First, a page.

PURPOSE: The purpose of this study was to compare the clinical and functional outcomes in patients with primary base of tongue (BOT) cancer who received definitive radiotherapy (RT) or surgery followed by radiotherapy (SRT). MATERIALS AND METHODS: Between January 2002 and December 2016, 102 patients with stage I-IVB primary BOT cancer underwent either definitive RT (n=46) or SRT (n=56), and treatment outcomes were compared between two groups. The expression of p16 was also analyzed. RESULTS: The RT group had more patients with advanced T stage (T3-4) disease (58.7% vs. 35.7%, p=0.021) and who received chemotherapy (91.3% vs. 37.5%, p < 0.001) than the SRT group. At a median follow up of 36.9 months (range, 3.3 to 181.5 months), the 5-year overall survival (OS) and disease-free survival (DFS) were 75.5% and 68.7%, respectively. With respect to treatment group, the 5-year OS and DFS in the RT and SRT groups did not differ significantly (OS, 68.7% vs. 80.5%, p=0.601; DFS, 63.1% vs. 73.1%, p=0.653). In multivariate analysis, OS differed significantly according to p16 expression (p16-negative vs. p16-positive; hazard ratio [HR], 0.145; 95% confidence interval [CI], 0.025 to 0.853; p=0.033). Regarding DFS, p16 expression (p16-negative vs. p16-positive; HR, 0.164; 95% CI, 0.045 to 0.598; p=0.006) showed a significant effect in multivariate analysis. Functional defects (late grade ≥ 3 dysphagia or voice alteration) were more frequently reported in the SRT than in the RT group (16.1% vs. 2.2%, p=0.021). CONCLUSION: Despite advanced disease, patients in the RT group showed comparable survival outcomes and better functional preservation than those in the SRT group.


Subject(s)
Chemoradiotherapy , Deglutition Disorders , Disease-Free Survival , Drug Therapy , Follow-Up Studies , Humans , Multivariate Analysis , Organ Preservation , Radiotherapy , Radiotherapy, Adjuvant , Tongue Neoplasms , Tongue , Treatment Outcome , Voice
4.
Radiation Oncology Journal ; : 304-316, 2018.
Article in English | WPRIM | ID: wpr-741960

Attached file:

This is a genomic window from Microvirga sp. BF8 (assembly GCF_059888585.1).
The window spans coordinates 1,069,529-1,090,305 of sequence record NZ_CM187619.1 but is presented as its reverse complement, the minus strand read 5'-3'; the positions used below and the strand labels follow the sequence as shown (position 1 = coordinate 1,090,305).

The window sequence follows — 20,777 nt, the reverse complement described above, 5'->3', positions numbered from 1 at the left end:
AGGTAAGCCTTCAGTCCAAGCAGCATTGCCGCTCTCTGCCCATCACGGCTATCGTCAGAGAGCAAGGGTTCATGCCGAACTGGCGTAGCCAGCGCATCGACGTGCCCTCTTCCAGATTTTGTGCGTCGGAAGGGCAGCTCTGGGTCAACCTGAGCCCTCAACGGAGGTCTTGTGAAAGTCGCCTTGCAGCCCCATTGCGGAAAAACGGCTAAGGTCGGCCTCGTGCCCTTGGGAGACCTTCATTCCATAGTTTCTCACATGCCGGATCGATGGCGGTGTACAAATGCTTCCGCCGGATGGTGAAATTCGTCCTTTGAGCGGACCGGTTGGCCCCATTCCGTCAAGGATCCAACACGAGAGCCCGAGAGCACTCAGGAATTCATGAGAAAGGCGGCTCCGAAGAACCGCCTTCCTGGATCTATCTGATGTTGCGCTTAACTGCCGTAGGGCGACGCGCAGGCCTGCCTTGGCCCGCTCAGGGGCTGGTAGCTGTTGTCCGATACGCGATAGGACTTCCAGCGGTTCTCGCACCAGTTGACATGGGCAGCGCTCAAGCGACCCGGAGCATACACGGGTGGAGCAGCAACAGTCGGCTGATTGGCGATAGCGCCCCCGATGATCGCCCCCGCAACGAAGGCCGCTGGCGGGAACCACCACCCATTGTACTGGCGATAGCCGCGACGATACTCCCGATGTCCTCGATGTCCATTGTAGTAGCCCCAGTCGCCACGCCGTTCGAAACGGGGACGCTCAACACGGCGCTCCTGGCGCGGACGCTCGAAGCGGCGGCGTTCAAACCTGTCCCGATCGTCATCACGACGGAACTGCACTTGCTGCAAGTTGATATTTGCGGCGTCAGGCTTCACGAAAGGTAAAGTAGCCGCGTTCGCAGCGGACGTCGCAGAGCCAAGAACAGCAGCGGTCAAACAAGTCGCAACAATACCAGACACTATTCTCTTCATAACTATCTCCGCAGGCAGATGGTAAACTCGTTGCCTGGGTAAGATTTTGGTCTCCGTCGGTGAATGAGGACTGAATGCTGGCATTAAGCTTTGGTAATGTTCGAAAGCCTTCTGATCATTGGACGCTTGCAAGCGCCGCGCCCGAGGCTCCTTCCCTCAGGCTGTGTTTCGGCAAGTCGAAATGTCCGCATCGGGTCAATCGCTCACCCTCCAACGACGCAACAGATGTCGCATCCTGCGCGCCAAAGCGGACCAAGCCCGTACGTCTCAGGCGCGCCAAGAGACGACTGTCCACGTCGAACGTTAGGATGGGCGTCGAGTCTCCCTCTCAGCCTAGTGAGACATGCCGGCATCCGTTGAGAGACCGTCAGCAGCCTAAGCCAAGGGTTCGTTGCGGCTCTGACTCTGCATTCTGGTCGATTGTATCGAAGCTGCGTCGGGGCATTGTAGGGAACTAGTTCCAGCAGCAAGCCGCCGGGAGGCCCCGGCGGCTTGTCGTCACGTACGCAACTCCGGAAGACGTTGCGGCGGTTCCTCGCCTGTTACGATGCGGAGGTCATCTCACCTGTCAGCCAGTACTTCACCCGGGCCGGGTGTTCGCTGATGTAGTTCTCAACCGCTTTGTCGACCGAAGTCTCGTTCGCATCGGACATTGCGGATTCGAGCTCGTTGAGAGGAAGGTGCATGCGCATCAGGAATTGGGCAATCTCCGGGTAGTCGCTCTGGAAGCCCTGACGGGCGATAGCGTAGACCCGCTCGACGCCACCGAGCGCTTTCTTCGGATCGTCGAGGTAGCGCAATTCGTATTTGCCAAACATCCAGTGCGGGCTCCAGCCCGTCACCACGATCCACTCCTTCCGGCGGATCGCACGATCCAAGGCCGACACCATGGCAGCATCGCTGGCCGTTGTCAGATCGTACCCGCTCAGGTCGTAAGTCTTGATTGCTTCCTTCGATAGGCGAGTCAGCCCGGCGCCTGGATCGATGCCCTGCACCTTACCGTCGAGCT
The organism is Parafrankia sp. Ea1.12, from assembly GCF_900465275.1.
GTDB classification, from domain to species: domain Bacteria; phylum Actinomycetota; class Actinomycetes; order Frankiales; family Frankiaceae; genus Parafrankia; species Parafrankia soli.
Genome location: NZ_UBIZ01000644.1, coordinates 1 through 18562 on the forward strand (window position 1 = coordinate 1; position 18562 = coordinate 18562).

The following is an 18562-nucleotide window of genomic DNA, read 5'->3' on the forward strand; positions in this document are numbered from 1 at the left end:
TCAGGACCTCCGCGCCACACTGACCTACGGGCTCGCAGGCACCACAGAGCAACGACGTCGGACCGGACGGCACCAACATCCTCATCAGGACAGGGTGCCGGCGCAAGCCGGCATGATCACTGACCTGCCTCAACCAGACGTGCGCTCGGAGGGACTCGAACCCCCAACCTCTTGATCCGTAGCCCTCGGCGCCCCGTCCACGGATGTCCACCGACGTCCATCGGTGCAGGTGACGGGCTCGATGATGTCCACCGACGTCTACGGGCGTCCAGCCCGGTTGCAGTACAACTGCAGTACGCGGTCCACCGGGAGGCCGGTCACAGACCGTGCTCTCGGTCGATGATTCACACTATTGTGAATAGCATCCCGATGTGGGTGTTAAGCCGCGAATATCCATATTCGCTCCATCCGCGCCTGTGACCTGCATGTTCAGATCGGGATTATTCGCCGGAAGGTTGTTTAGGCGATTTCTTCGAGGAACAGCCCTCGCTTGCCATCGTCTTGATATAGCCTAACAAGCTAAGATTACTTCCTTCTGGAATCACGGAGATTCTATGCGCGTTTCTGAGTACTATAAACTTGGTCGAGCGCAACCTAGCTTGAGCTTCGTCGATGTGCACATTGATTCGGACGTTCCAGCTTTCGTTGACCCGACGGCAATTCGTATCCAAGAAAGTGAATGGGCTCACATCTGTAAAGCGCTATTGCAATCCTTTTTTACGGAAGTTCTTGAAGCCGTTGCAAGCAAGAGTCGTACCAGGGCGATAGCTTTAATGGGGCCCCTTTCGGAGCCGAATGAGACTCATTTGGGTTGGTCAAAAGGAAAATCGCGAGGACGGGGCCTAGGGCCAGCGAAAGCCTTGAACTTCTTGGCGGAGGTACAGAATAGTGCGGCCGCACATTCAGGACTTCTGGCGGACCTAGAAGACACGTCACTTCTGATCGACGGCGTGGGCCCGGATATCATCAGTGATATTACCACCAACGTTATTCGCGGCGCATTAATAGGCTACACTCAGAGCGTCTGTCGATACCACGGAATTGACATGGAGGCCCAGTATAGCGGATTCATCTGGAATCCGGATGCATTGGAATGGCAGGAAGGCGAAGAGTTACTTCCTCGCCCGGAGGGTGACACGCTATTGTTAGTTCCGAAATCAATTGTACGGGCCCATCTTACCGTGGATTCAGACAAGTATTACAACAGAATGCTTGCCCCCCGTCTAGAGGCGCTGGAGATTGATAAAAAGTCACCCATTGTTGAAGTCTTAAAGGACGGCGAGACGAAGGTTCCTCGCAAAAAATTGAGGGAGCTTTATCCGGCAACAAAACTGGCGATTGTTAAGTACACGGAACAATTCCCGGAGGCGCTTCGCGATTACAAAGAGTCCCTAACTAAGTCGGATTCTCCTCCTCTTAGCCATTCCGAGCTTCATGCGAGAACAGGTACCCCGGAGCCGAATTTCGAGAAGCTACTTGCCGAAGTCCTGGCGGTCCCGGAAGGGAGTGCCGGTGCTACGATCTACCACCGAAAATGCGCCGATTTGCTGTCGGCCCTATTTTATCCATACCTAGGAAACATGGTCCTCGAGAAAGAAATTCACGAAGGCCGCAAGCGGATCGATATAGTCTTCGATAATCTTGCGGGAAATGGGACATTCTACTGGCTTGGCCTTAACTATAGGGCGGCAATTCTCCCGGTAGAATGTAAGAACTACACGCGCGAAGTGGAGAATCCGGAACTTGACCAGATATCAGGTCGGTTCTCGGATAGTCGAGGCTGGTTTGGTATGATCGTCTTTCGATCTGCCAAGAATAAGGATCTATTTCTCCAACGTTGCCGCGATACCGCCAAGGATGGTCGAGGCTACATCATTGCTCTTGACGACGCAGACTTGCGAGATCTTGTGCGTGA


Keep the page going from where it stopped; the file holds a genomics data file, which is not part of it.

ABSTRACT

PURPOSE: The indication of elective neck treatment (ENT) for clinically N0 (cN0) paranasal sinus (PNS) carcinoma remains unclear. We aimed to investigate different treatment outcomes regarding ENT and propose optimal recommendations for ENT. MATERIALS AND METHODS: We identified patients with cN0 PNS carcinoma who underwent curative-intent treatment between 1992 and 2015. Survival outcomes and pattern of failure were compared between patients who received ENT and those who did not. We sought to identify significant patient or pathologic factors regarding treatment outcomes. RESULTS: Among 124 patients meeting the inclusion criteria, 40 (32%) received ENT (‘ENT (+) group’) and 84 (68%) did not (‘ENT (−) group’). With a median follow-up of 54 months, the 5-year overall survival (OS) was 67%, and the 5-year progression-free survival (PFS) was 45%. There was no significant difference between the ENT (+) and ENT (−) groups regarding OS (p = 0.67) and PFS (p = 0.50). Neither group showed a significantly different pattern of failure, including regional failure (p = 0.91). There was no specific benefit, even in the subgroups analysis by tumor site, histologic type, and T stage. Nevertheless, patients who ever had regional and/or distant failure showed significantly worse prognosis. CONCLUSION: ENT did not significantly affect the survival outcome or pattern of failure in patients with cN0 PNS carcinomas, showing that ENT should not be generalized in this group. However, further discussion on the optimal strategy for ENT should continue because of the non-negligible regional failure rates and significantly worse prognosis after regional failure events.


Subject(s)
Disease-Free Survival , Follow-Up Studies , Humans , Neck , Prognosis , Treatment Outcome
5.
Article in English | WPRIM | ID: wpr-6983

ABSTRACT